8. Israel offers a new photo seized from Mavi Marmara passenger as corroboration that the IDF attackers of the aid flotilla faced “deadly force”. Let’s see, one tall man with his mouth closed wearing a baseball cap and lifejacket, calmly taking movies of a bearded man with his mouth open and his finger in the air, and his other arm over the shoulder of a teenage male dressed up in army clothes with his mouth open in an apparent gasp, and some blood on his face, standing at the head of some stairs. Also a fat person in a relaxed pose with his hand resting lightly on a guard rail and his head obscured by the video camera, apparently just standing there.

    Plausible captions for this photo:

    Man with Finger in air: “Fred I told you to keep that damned camera away. Now look what you’ve done. You hit him on the head with it and the other nuts will think we did it on purpose. Do something useful for once and get a bandage.”

    “I said no more photos. They’ll think we’re taking advantage of them.”

    Implausible captions:

    “Don’t shoot me with your stupid gun disguised as a camera.”

    “If I put my hand in front of the camera like this and point my finger up it will make no sense.”

    IDF caption:

    “Once upon a time, Turkish terorists …”

    At least the AP legal department has the wit to say it is unable to verify anything at all about this photo.

    link to

  9. The UK government’s calls for the blockade to end are welcome and their importance should not be minimised. But the general mood at the London demonstration was not that we are on the same side as our government. Without any meaningful action to back up its expressed position, and with arms sales and preferential trade relations with Israel ongoing, most pro-Palestinian people in the UK take the government’s words to be empty, and see the British stance as one of a continuing and long-established de facto alliance with Israel.

    The fact that the governing party with strong pro-Israeli credentials feels it necessary to make these statements is a tribute in part to the gathering force of the pro-Palestinian movement in the UK. Tony Blair suffered politically for his support for Israel over the latter’s attack on Lebanon in 2006, and British politicians are now aware of the political costs of open support for Israeli atrocities. The hope is that increased activism can build on this, and force a change in policy as well as a change in language.

  10. For anyone interested, and Juan you should talk about this too, Max Blumenthal has a couple of really good posts about the IDF admitting to doctoring audio and video footage and retracting its claims that the activists had terrorist ties, with Al Qaeda at least.

  11. Finding out what happens to the seized cargoes may not be easy. Juan Cole links to a piece on cement, but according to this Israeli piece, all the cargoes have already been distributed to Gaza (!):

    link to

    Meanshile, according to this piece Hamas will refuse to accept any of it unless the Turks agree:

    link to

    I hope that concerned bloggers and independent news organisations keep their eyes on the cargoes as far as is possible, because unless and until another flotilla sails the disposition of the cargoes (and the captured ships) is the main game.

    • I just noticed this piece which indicates that the cargoes are being sent to Gaza (Al-Jezeera) (extract):

      “But the biggest irony in this tragedy is not just that the “weapons” Israel claims were on board have not yet materialised or been shown to the media, its that the aid, which Israel says Gaza does not need, and the aid which was on board the flotilla heading to Gaza and prevented by Israel from reaching its shores is now being delivered to Gaza by Israel as quickly as possible”.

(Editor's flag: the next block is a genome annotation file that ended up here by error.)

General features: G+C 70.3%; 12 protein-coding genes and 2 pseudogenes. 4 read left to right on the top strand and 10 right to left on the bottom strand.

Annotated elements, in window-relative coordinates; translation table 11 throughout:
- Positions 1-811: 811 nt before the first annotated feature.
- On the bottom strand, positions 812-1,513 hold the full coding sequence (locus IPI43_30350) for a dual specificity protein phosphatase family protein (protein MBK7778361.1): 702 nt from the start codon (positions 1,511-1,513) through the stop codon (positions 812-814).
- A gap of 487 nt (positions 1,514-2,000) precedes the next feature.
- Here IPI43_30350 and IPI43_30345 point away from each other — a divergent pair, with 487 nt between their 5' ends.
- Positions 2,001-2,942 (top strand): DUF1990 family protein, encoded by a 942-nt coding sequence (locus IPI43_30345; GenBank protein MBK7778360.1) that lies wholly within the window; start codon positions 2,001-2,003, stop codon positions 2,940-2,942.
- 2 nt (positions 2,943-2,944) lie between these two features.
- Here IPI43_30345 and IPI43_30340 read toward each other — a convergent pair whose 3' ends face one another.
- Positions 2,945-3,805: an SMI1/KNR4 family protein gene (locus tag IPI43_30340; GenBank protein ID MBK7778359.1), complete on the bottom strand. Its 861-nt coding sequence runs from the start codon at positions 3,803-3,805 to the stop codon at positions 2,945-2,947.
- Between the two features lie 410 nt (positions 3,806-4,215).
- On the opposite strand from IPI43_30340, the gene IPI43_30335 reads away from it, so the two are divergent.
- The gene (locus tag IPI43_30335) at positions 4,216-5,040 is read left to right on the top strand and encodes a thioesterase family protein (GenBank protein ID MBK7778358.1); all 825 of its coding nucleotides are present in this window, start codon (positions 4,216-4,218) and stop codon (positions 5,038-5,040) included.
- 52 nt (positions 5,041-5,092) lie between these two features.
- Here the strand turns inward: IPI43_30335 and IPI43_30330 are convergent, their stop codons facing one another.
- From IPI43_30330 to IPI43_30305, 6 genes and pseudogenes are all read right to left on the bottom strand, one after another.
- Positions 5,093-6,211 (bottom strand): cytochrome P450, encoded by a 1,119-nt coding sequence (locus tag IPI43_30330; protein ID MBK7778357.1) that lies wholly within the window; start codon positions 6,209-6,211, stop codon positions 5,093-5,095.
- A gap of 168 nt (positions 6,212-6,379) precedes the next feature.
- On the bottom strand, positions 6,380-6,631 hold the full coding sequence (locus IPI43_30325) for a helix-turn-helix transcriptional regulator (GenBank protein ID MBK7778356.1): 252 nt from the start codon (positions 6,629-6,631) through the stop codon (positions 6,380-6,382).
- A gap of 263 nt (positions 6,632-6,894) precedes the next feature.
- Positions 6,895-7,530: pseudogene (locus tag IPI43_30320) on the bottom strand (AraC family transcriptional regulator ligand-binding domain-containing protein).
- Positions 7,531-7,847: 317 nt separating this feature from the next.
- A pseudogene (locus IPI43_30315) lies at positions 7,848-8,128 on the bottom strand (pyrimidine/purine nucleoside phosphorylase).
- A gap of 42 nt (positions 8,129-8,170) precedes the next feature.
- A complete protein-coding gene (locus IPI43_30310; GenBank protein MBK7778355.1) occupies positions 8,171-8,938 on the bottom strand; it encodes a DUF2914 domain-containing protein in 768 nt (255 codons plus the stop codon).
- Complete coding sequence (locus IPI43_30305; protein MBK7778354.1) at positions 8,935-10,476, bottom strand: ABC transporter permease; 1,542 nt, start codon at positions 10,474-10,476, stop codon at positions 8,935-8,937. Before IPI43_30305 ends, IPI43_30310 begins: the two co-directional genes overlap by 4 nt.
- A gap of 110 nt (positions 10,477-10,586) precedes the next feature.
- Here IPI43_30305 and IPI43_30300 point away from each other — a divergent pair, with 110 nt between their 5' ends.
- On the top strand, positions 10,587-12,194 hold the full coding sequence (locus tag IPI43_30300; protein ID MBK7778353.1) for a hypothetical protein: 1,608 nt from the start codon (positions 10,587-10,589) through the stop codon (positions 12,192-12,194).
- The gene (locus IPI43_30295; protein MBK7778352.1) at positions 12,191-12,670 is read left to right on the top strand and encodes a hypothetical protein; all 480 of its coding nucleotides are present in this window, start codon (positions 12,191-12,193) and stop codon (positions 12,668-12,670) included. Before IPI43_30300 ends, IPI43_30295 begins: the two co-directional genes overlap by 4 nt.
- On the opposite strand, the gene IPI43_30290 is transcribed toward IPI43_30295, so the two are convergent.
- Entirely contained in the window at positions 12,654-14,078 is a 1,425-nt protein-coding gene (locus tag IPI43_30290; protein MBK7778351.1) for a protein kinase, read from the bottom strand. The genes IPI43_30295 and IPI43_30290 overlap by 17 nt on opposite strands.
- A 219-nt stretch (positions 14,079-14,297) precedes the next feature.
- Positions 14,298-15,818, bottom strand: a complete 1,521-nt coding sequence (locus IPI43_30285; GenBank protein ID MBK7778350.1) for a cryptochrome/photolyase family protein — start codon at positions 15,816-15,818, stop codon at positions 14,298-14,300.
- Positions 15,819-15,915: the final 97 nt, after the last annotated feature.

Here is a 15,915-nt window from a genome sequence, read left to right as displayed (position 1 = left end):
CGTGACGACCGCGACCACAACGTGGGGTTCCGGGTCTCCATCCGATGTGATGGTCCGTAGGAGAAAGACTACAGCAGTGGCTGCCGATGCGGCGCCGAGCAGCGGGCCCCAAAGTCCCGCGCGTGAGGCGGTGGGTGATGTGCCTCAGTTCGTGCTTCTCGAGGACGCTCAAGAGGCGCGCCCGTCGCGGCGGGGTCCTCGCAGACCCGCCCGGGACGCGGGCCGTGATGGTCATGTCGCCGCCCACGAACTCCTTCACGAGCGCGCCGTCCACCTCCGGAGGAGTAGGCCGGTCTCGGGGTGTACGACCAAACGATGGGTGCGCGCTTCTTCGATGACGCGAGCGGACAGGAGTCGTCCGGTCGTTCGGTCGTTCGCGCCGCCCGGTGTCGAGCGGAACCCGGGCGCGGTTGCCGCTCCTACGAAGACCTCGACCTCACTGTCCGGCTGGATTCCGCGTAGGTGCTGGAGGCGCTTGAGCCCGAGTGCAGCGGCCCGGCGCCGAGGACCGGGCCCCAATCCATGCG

link to

      True?? Corroboration?? Unsupported Israeli statement??

  12. Queen Rania (really, Queen of Jordan, the one that used to be a banker at Citi) says:

    “What do chocolate, cookies, A4 paper, potato chips, cumin, toys, jelly, nuts, dried fruit, nutmeg, and goats have in common? It’s a tricky one. If you’re a moderate, they have nothing in common. But if you are a hard-line Israeli politician, they are all potentially dangerous goods that could threaten Israel’s security. It seems that side of the political spectrum has won the argument, as all the above are items that the Israeli government has prohibited from entering Gaza.”

    “It’s understandable. I mean, you can inflict a lot of damage on your oppressors with a chocolate biscuit. And those paper cuts, boy, they can really hurt.”

    maybe you could get her to do a guest column now and then?

    read the whole story here:

    link to

  13. Juan,
    I just wanted to make a technical suggestion. It would be nice to have a “print” link for each of your posts (unless you have good reasons against it). wordpress happens to have a very convenient plugin called wp-print that takes care of this elegantly. give it a try!

  14. In Ireland, the editorial in The Sunday Tribune has endorsed the call to boycott Israeli products. As far as I am aware this is the first such endorsement by one of the mainstream national newspapers.

    Irish foreign minister Micheal Martin has said that “the blockade has to be lifted”, and called the events of the past week a watershed in international treatment of the blockade.

    Meanwhile, the Israeli ambassador to Ireland cancelled an appearance before a parliamentary committee where he was due to defend his country’s actions, evidently deciding that silence was a better policy. Not surprising, given the incredulous reaction to embassy official Ruth Zakh’s hysterical radio rant.

  15. As someone who chipped in for two bags of cement to Gaza, can I be part of a class-action suit against Israel to recover the cost of all confiscated cargo? International law experts, help me out here.